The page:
- ↵De Laet C, Wautrecht J-C, Brasseur D, et al. Plasma homocysteine concentration in a Belgian school-age population. Am J Clin Nutr. 1999; 69: 968–972.
- ↵Greenlund KJ, Srinivasan SR, Xu J-H, et al. Plasma homocysteine distribution and its association with parental history of coronary heart disease in Black and White children: the Bogalusa Heart study. Circulation. 1999; 99: 2144–2149.
- ↵Morrison JA, Jacobsen DW, Sprecher DL, et al. Serum glutathione in adolescent males predicts parental coronary heart disease. Circulation. 1999; 100: 2244–2247.
- ↵World Health Organization. WHO MONICA Project: MONICA Manual. Geneva, Switzerland: Cardiovascular Diseases Unit; 1990.
- ↵Shin-Buehring Y, Rasshofer R, Endres W. A new enzymatic method for pyridoxal-5[prime]-phosphate determination. J Inherit Metab Dis. 1981; 4: 123–124.
- ↵Pfeiffer CM, Caudill SP, Gunter EW, et al. Analysis of factors influencing the comparison of homocysteine values between the Third National Health and Examination Survey (NHANES) and NHANES 1999+. J Nutr. 2000; 130: 2850–2854.
- ↵Jacques PF, Rosenberg IH, Rogers G, et al. Serum total homocysteine concentrations in adolescent and adult Americans: results from the third National Health and Nutrition Examination Survey. Am J Clin Nutr. 1999; 69: 482–489.
- ↵Chambers JC, Ueland PM, Obeid OA, et al. Improved vascular endothelial function after oral B vitamins: an effect mediated through reduced concentrations of free plasma homocysteine. Circulation. 2000; 102: 2479–2483.
- ↵Morris MS, Jacques PF, Rosenberg IH, et al. Serum total homocysteine concentration is related to self-reported heart attack or stroke history among men and women in NHANES III. J Nutr. 2000; 130: 3073–3076.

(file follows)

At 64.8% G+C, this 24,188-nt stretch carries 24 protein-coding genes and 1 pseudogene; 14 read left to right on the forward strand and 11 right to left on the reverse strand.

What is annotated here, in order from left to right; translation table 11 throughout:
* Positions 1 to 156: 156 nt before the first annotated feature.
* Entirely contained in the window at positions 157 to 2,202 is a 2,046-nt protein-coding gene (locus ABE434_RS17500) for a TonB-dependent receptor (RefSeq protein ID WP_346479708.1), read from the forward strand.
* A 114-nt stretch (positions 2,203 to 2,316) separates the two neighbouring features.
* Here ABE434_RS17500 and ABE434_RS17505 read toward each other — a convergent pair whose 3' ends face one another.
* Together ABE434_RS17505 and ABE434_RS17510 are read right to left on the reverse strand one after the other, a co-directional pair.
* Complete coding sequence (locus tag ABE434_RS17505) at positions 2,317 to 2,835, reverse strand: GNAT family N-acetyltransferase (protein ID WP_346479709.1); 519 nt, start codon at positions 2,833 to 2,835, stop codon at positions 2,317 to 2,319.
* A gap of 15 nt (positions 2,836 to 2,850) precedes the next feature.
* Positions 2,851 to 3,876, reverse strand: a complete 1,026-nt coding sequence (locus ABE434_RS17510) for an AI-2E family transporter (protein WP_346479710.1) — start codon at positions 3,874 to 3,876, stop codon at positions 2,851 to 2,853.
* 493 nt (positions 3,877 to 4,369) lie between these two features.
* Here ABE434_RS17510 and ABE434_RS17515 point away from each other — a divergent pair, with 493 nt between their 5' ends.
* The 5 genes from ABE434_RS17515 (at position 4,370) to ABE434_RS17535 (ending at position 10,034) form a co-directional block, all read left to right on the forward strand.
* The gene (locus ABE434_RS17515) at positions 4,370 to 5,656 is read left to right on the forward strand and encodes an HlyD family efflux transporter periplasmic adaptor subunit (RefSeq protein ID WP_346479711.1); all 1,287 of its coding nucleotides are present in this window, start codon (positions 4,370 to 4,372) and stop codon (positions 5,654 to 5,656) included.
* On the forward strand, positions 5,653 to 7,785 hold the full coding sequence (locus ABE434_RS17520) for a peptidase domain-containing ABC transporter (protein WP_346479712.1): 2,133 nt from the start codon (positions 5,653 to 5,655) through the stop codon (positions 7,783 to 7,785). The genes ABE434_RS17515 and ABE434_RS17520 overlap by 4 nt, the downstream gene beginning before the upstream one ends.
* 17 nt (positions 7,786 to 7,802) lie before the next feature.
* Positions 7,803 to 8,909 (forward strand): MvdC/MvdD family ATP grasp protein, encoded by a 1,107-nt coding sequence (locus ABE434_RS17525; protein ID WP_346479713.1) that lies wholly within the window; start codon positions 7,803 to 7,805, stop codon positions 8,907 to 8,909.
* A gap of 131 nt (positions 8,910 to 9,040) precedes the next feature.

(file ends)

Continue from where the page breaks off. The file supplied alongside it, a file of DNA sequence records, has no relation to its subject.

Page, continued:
- ↵Mager A, Lalezari S, Shohat T, et al. Methylenetetrahydrofolate reductase genotypes and early-onset coronary artery disease. Circulation. 1999; 100: 2406–2410.
- ↵Brattstrom L, Wilcken DE, Ohrvik J, et al. Common methylenetetrahydrofolate reductase gene mutation leads to hyperhomocysteinemia but not to vascular disease: the result of a meta-analysis. Circulation. 1998; 98: 2520–2526.
- ↵Ueland PM, Refsum H, Beresford SA, et al. The controversy over homocysteine and cardiovascular risk. Am J Clin Nutr. 2000; 72: 324–332.
- ↵Vollset SE, Refsum H, Irgens LM, et al. Plasma total homocysteine, pregnancy complications, and adverse pregnancy outcomes: the Hordaland Homocysteine Study. Am J Clin Nutr. 2000; 71: 962–968.
- ↵Wright JD, Bialostosky K, Gunter EW, et al. Blood folate and vitamin B12: United States, 1988–94. National Center for Health Statistics. Vital Health Stat 11. 1998; 243: 1–78.
- ↵World Health Organization. Highlights on health in Israel. Copenhagen, Denmark: WHO Regional office for Europe; 1996.